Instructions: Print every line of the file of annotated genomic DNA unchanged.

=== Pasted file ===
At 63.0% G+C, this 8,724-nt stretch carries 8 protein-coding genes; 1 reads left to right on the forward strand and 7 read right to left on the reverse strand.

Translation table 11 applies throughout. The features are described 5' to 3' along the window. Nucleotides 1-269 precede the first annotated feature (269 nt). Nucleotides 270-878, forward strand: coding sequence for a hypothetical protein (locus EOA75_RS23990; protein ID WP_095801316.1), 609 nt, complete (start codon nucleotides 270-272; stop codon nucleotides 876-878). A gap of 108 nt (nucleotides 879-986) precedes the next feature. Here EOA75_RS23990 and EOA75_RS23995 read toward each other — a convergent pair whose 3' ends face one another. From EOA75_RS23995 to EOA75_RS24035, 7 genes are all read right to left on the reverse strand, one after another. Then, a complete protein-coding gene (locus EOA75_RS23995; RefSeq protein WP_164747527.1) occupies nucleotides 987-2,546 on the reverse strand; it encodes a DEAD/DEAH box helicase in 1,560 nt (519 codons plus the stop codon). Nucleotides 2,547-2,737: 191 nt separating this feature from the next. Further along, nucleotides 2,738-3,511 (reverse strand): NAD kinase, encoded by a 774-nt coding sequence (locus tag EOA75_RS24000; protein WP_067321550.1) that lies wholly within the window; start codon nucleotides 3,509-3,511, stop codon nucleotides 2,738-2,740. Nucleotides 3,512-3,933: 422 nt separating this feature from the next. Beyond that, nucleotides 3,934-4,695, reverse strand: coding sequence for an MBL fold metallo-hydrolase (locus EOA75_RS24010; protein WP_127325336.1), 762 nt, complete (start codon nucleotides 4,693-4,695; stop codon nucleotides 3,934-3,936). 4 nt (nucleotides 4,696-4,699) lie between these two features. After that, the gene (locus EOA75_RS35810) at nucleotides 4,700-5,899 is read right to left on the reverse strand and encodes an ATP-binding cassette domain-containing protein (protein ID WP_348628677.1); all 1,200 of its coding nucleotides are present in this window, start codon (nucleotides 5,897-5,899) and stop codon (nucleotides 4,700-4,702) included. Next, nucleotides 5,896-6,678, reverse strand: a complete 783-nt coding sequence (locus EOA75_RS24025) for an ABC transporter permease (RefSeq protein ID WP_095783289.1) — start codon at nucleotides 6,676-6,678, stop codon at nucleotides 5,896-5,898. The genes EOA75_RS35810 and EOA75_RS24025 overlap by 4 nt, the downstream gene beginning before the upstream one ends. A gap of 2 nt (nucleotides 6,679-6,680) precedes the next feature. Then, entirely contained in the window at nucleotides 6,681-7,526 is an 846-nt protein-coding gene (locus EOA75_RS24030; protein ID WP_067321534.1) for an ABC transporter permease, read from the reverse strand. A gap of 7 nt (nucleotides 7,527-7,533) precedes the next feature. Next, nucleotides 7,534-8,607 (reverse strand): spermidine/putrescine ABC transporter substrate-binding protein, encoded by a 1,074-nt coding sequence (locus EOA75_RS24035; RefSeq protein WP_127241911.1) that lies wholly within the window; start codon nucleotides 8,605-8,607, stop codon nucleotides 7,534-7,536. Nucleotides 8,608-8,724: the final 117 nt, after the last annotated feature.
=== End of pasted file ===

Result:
At 63.0% G+C, this 8,724-nt stretch carries 8 protein-coding genes; 1 reads left to right on the forward strand and 7 read right to left on the reverse strand.

Translation table 11 applies throughout. The features are described 5' to 3' along the window. Nucleotides 1-269 precede the first annotated feature (269 nt). Nucleotides 270-878, forward strand: coding sequence for a hypothetical protein (locus EOA75_RS23990; protein ID WP_095801316.1), 609 nt, complete (start codon nucleotides 270-272; stop codon nucleotides 876-878). A gap of 108 nt (nucleotides 879-986) precedes the next feature. Here EOA75_RS23990 and EOA75_RS23995 read toward each other — a convergent pair whose 3' ends face one another. From EOA75_RS23995 to EOA75_RS24035, 7 genes are all read right to left on the reverse strand, one after another. Then, a complete protein-coding gene (locus EOA75_RS23995; RefSeq protein WP_164747527.1) occupies nucleotides 987-2,546 on the reverse strand; it encodes a DEAD/DEAH box helicase in 1,560 nt (519 codons plus the stop codon). Nucleotides 2,547-2,737: 191 nt separating this feature from the next. Further along, nucleotides 2,738-3,511 (reverse strand): NAD kinase, encoded by a 774-nt coding sequence (locus tag EOA75_RS24000; protein WP_067321550.1) that lies wholly within the window; start codon nucleotides 3,509-3,511, stop codon nucleotides 2,738-2,740. Nucleotides 3,512-3,933: 422 nt separating this feature from the next. Beyond that, nucleotides 3,934-4,695, reverse strand: coding sequence for an MBL fold metallo-hydrolase (locus EOA75_RS24010; protein WP_127325336.1), 762 nt, complete (start codon nucleotides 4,693-4,695; stop codon nucleotides 3,934-3,936). 4 nt (nucleotides 4,696-4,699) lie between these two features. After that, the gene (locus EOA75_RS35810) at nucleotides 4,700-5,899 is read right to left on the reverse strand and encodes an ATP-binding cassette domain-containing protein (protein ID WP_348628677.1); all 1,200 of its coding nucleotides are present in this window, start codon (nucleotides 5,897-5,899) and stop codon (nucleotides 4,700-4,702) included. Next, nucleotides 5,896-6,678, reverse strand: a complete 783-nt coding sequence (locus EOA75_RS24025) for an ABC transporter permease (RefSeq protein ID WP_095783289.1) — start codon at nucleotides 6,676-6,678, stop codon at nucleotides 5,896-5,898. The genes EOA75_RS35810 and EOA75_RS24025 overlap by 4 nt, the downstream gene beginning before the upstream one ends. A gap of 2 nt (nucleotides 6,679-6,680) precedes the next feature. Then, entirely contained in the window at nucleotides 6,681-7,526 is an 846-nt protein-coding gene (locus EOA75_RS24030; protein ID WP_067321534.1) for an ABC transporter permease, read from the reverse strand. A gap of 7 nt (nucleotides 7,527-7,533) precedes the next feature. Next, nucleotides 7,534-8,607 (reverse strand): spermidine/putrescine ABC transporter substrate-binding protein, encoded by a 1,074-nt coding sequence (locus EOA75_RS24035; RefSeq protein WP_127241911.1) that lies wholly within the window; start codon nucleotides 8,605-8,607, stop codon nucleotides 7,534-7,536. Nucleotides 8,608-8,724: the final 117 nt, after the last annotated feature.